New Faculty
Stephen Bush Assistant Professor of Religious Studies Credit: Mike Cohea/Brown University

Stephen Bush
Assistant Professor of Religious Studies

By Sarah Kidwell  |  September 1, 2010  |  Email to a friend

As an undergraduate at Rice University, Stephen Bush devoted a good part of his freshman year to chemical engineering, took on the study of business during his sophomore year, and by junior year had declared a major in philosophy, with an emphasis in religion.

“When I happened upon philosophy and religious studies, what excited me about both majors was that they were dealing with questions of great, even ultimate, significance: Does God exist and what is God like? What is reasonable to believe? What makes some actions right and others wrong? What are knowledge and truth?”

Bush had arrived at a point where the questions in philosophy that interested him the most concerned religion. Princeton’s Department of Religion became his home for six years, and he finished with an M.A. and a Ph.D., and spent a year as a lecturer.

He explains that his fascination with the subject carried him through graduate school and will sustain him throughout his career.

“Religious people make claims about unseen realities and immaterial beings and value such things very highly in their private lives. Religion comes into our public life as we see over and over again in the news media. You only need to look at the ongoing controversy over building a mosque in downtown Manhattan to know how large religion looms in our daily life.”

Within the broad discipline of religion Bush focuses on theory of religion, philosophy of religion and religious ethics. In his new post as assistant professor of religious studies at Brown, he will have the latitude to pursue many directions in all three areas as well as their intersection. “That excites me a great deal,” he says.

Bush is further animated by the strength of the department he is joining. “It provides intellectual freedom to a very high degree, and my colleagues are fantastic — I respect them tremendously as scholars and enjoy them as people.”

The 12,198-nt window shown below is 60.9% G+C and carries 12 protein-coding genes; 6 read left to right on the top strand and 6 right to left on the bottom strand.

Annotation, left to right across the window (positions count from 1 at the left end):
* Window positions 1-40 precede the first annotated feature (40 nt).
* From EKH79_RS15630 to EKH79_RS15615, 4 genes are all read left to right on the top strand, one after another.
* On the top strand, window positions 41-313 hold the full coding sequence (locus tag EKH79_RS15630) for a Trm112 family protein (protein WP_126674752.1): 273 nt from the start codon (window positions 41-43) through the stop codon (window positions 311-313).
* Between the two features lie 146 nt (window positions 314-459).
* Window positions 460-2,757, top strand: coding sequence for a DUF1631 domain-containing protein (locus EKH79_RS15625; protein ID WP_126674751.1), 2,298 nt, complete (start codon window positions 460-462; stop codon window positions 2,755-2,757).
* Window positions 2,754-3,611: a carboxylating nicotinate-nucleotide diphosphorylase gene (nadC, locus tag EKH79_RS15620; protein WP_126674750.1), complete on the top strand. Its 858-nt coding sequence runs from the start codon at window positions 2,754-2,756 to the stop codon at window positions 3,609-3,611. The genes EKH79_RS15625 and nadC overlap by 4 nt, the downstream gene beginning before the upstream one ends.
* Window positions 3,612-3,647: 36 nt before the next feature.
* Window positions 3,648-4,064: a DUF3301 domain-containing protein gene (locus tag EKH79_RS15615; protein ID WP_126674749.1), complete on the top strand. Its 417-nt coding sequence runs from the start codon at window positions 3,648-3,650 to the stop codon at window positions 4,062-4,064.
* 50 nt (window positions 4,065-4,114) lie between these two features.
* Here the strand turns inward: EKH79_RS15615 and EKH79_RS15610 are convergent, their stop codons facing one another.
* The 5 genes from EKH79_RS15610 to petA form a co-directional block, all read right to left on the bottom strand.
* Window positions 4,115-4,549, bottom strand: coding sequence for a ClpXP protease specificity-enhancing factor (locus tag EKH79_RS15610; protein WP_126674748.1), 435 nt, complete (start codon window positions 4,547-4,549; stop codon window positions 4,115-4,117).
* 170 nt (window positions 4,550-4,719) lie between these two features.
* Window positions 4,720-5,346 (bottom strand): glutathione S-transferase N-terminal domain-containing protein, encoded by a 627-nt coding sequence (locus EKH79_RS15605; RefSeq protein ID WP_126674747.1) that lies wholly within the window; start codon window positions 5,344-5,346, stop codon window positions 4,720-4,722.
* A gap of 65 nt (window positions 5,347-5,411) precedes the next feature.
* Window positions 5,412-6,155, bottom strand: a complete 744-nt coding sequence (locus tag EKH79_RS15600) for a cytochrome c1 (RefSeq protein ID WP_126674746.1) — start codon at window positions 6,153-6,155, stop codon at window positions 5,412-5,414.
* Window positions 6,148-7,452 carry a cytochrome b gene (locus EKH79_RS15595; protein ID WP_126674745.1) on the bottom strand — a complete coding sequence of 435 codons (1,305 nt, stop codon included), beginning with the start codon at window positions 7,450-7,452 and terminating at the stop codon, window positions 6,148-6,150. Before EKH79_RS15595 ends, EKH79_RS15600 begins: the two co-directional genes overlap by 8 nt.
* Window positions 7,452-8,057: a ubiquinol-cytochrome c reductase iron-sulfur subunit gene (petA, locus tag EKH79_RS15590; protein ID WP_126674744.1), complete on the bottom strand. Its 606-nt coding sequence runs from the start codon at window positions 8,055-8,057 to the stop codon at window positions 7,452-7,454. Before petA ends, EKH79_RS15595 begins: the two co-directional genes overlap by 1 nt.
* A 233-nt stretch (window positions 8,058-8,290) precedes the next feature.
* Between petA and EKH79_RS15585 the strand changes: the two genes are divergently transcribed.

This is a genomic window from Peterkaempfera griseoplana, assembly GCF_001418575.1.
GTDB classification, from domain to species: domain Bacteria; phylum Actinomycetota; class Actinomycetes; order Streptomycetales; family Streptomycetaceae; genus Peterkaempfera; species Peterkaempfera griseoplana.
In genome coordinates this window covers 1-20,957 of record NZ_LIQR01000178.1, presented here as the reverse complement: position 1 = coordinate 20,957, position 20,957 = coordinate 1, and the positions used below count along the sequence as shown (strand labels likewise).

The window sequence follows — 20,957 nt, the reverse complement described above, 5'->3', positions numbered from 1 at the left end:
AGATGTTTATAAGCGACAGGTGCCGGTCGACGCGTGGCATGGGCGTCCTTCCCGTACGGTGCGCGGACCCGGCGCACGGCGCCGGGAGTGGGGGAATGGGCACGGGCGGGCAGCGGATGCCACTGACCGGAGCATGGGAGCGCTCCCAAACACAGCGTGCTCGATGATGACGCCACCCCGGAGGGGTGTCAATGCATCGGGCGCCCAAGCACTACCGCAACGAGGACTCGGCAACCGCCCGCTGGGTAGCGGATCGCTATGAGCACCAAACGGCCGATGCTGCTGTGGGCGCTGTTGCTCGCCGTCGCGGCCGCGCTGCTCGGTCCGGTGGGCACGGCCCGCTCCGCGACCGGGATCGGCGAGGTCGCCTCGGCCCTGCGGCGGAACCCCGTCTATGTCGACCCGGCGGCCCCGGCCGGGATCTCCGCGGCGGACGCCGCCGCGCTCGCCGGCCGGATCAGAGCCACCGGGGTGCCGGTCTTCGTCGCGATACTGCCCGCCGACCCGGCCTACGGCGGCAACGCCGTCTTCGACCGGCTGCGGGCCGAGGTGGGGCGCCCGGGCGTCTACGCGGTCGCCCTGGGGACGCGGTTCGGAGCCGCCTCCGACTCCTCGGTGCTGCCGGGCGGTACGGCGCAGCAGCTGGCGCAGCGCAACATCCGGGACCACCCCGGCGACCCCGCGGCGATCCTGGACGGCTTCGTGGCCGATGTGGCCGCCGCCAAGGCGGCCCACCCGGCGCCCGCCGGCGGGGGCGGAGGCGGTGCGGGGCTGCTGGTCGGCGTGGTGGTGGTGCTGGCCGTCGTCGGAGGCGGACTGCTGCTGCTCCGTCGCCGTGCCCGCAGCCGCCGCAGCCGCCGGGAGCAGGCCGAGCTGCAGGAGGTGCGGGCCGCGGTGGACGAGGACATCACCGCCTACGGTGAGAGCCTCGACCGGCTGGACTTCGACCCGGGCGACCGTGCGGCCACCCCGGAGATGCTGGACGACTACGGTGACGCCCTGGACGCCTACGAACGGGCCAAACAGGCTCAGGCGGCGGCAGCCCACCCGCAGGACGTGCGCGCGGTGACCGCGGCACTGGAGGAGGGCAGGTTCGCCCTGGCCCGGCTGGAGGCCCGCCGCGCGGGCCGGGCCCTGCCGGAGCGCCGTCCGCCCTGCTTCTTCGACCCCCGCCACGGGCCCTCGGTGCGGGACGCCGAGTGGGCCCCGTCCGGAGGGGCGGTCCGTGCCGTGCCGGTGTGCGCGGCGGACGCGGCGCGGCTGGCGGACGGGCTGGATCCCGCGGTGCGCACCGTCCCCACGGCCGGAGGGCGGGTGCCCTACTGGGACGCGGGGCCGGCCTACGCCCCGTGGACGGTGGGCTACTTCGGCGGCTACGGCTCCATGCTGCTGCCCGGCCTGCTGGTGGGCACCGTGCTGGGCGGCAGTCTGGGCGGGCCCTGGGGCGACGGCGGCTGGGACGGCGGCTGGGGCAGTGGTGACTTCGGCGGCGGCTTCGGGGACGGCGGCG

Susan Harvey, who chairs the department, is equally enthusiastic about Bush’s forthcoming contributions to the department.

“Steve brings exciting and innovative work on religious experience, with strong interests in mysticism and political and social theory.”

Two ongoing book projects consume time and energy. The first looks at changes in the way religion has been conceived for the last 100 years, a journey through experience, systems of symbols, and most recently social and political power.

The second book focuses on William James, the influential late-19th century psychologist and philosopher. Bush is exploring the intersection of his political and religious views.

“James’ political philosophy has often been overlooked and at times disparaged. A small group of scholars has recently begun examining his political views, but we still need an account of how his political and religious views influence each other.”

If there’s any temptation for young faculty to ease into teaching, Bush does not succumb to it. His first course, “Religion and Torture,” is an examination of what light, if any, religion can shed on the ongoing debate about torture. “I want to examine our notion that humans are inviolable or sacred. Everyone is against torture, of course, but when the stakes are very high, will there be an absolute prohibition?” Bush says religious ethicists need to explore the topic further.

Harvey agrees. She calls the class and the inquiry “bold, of urgent importance in our current political context, and deeply engaged with current debates about religion and democracy.”

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